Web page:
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3D Printing and Aerospace Engineering

by:Bofeng     2020-08-31
Aerospace engineers have been involved in creating some significant feats! The 'products' created have been involved in some high scale missions and projects; they aren't something to just buy at your local home depot; almost every design and creation is entirely custom and unique. A team of aerospace engineers had to work with specialized manufacturing firms to create these designs. How did/do they go about doing this kind of thing? I mean, we're talking about rocket ships and satellites... each design is pretty unique.
So when a design is created by a team of aerospace engineers, it obviously needs to be manufactured. Where do places like NASA go to have things manufactured? Well, the technicians at NASA would do quite a bit of the work, but having individual pieces manufactured require help from a third party in many situations. What's been used to assist these government projects? Machining. Machining has been used to help manufacture custom designs. These pieces are created in machine shops, and require a specific style of design for products to work. This calls for the designers of these government agencies to sacrifice certain details and curves to create their products. Unfortunately for the machining industry, 3D printing has been on the rise. 3D printing?
3D printing is a form of manufacturing technology that can be used to create entirely unique products, just like the products in the machining world. However, 3D printing has a few strengths to it that machining does not. Aside from CNC cutting, 3D printing works much quicker than traditional machining methods. There are a wide variety of materials available in 3D printing, just like in machining, but there is one critical difference between the two. Machining essentially involves the drilling of a block of material. The only type of product through machining involves a drill bit coming down upon a block. Sure, a table holding the block can twist and turn, but there are so many features sacrificed through machining. Through 3D printing, very intricate shapes can be developed which can't be manufactured through machining. Curves, grooves, and twists can be manufactured through 3D printing, while machining has to sit itself out. Hollow sections are very plausible through many 3D printing applications, as the process often involves a layer-by-layer powder based system - or a system that uses support material. Through the powder methods as well as support material methods, some parts in a single build almost 'float' within the build tray. Let me elaborate. An example of this would be a ball within a ball. When being built, a piece can almost hover inside of another, because the support or the loose powder will keep it in place.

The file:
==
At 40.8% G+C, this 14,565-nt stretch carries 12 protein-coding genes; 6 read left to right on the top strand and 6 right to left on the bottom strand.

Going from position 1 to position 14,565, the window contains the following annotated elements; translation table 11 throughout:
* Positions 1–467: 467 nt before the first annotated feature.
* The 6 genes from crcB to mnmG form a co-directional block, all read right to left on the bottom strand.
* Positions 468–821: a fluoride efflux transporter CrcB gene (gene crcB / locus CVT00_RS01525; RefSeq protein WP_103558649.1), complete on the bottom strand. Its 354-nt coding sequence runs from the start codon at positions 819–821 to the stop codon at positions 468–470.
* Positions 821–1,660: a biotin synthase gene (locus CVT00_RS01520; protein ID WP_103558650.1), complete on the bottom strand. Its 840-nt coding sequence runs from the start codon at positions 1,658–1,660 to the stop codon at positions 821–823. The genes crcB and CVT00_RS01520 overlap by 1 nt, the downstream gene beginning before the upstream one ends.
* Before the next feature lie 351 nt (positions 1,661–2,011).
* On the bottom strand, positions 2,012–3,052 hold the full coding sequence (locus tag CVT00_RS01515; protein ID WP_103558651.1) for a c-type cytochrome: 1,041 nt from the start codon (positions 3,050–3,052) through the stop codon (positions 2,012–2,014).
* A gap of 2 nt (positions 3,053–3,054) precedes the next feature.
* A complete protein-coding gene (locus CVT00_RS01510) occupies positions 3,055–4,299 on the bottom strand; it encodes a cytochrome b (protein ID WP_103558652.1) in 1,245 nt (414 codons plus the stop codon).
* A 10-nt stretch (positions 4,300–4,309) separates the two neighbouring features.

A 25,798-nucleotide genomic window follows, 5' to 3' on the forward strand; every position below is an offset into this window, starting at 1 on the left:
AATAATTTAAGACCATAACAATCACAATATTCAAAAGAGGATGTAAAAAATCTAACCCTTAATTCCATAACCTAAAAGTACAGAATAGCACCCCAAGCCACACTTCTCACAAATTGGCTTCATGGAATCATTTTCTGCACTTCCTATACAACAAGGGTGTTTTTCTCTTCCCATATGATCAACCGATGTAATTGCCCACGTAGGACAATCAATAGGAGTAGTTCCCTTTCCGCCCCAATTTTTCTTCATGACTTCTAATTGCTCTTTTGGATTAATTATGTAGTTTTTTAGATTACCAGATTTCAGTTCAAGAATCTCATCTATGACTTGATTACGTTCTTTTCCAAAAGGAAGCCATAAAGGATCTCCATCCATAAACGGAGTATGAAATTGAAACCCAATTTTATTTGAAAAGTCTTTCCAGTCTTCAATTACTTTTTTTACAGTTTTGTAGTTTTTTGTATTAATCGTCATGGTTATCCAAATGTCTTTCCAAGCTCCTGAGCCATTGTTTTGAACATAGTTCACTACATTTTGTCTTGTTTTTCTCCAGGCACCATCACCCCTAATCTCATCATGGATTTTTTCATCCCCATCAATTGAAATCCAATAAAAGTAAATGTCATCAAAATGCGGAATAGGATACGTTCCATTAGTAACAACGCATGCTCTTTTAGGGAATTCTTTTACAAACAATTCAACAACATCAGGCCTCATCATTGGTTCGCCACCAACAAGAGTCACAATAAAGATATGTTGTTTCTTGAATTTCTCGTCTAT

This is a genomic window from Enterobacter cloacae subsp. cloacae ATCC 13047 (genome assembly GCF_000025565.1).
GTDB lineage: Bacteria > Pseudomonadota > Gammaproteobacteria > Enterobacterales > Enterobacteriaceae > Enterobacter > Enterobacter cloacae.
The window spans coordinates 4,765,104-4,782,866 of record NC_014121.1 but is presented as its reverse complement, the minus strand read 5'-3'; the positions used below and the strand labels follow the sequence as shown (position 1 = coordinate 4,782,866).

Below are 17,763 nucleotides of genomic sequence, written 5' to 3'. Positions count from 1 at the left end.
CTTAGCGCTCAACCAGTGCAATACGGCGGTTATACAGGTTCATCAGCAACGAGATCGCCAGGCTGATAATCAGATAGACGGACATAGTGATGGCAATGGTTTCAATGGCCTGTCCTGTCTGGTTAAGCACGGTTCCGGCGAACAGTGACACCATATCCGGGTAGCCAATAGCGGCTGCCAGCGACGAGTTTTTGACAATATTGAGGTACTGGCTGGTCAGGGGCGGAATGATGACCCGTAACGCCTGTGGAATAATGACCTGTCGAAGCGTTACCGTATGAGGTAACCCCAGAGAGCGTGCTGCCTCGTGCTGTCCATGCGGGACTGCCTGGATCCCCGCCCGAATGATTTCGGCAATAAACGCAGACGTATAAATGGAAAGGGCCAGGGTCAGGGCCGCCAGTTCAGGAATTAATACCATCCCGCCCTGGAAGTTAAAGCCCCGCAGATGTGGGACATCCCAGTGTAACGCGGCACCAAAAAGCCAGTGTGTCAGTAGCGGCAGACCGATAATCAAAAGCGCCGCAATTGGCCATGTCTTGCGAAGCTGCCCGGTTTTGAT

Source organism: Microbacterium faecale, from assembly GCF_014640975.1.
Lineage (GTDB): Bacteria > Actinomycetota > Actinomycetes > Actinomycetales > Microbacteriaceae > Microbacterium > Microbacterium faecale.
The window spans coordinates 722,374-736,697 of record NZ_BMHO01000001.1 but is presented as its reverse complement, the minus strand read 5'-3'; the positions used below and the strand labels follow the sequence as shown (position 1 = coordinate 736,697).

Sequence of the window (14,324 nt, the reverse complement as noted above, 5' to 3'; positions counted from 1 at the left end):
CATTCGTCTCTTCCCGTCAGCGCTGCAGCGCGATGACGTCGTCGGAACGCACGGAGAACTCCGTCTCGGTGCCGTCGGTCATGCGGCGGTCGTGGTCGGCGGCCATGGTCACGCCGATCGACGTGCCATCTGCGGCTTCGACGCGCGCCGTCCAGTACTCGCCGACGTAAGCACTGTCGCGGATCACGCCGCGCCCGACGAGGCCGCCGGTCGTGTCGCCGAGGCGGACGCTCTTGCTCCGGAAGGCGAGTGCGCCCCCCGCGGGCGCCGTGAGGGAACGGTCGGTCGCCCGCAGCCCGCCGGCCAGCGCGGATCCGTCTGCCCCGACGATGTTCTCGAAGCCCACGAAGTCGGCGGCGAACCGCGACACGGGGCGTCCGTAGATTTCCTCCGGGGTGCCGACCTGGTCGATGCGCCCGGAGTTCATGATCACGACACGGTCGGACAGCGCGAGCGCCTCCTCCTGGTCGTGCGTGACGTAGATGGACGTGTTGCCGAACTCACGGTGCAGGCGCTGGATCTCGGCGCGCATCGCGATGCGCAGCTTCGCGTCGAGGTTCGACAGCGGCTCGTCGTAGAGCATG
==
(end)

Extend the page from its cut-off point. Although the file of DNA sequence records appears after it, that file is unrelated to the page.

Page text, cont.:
This all equates to 3D printing being able to design much more intricate pieces than machining. 3D printing can bend the design rules when it comes down to product development, and government projects are starting to get involved. Recently, the Pentagon ordered a 60 million dollar facility to be built strictly for 3D printing purposes. Places like NASA are going to gradually start leaving machining around and switch to 3D printing based off of its ability to create intricate pieces.

Most people who see a in operation for the first time are amazed at how well the 3d printing service is managed.
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